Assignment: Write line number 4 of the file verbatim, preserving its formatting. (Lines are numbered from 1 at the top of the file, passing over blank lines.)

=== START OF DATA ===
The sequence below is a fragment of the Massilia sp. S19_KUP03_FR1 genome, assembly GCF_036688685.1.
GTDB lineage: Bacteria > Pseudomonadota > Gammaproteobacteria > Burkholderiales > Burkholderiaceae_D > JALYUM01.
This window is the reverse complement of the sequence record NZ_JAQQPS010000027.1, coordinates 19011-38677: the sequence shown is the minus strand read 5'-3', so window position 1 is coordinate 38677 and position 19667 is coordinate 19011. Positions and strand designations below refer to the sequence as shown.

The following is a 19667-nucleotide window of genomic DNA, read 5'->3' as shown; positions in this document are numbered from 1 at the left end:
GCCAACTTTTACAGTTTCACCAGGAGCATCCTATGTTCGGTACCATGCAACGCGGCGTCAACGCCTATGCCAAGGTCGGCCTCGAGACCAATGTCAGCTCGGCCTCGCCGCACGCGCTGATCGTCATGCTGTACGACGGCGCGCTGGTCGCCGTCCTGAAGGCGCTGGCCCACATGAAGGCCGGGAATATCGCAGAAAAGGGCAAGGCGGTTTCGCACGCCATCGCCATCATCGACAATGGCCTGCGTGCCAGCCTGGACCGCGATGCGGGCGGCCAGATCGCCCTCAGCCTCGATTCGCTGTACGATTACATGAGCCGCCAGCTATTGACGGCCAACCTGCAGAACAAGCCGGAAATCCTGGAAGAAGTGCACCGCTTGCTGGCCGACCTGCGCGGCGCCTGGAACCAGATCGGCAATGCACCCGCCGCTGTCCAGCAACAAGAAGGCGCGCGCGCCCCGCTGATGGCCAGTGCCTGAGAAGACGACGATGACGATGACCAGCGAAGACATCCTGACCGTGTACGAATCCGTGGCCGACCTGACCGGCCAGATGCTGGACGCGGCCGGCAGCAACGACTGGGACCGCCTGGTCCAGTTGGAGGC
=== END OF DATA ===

The following is a 19667-nucleotide window of genomic DNA, read 5'->3' as shown; positions in this document are numbered from 1 at the left end: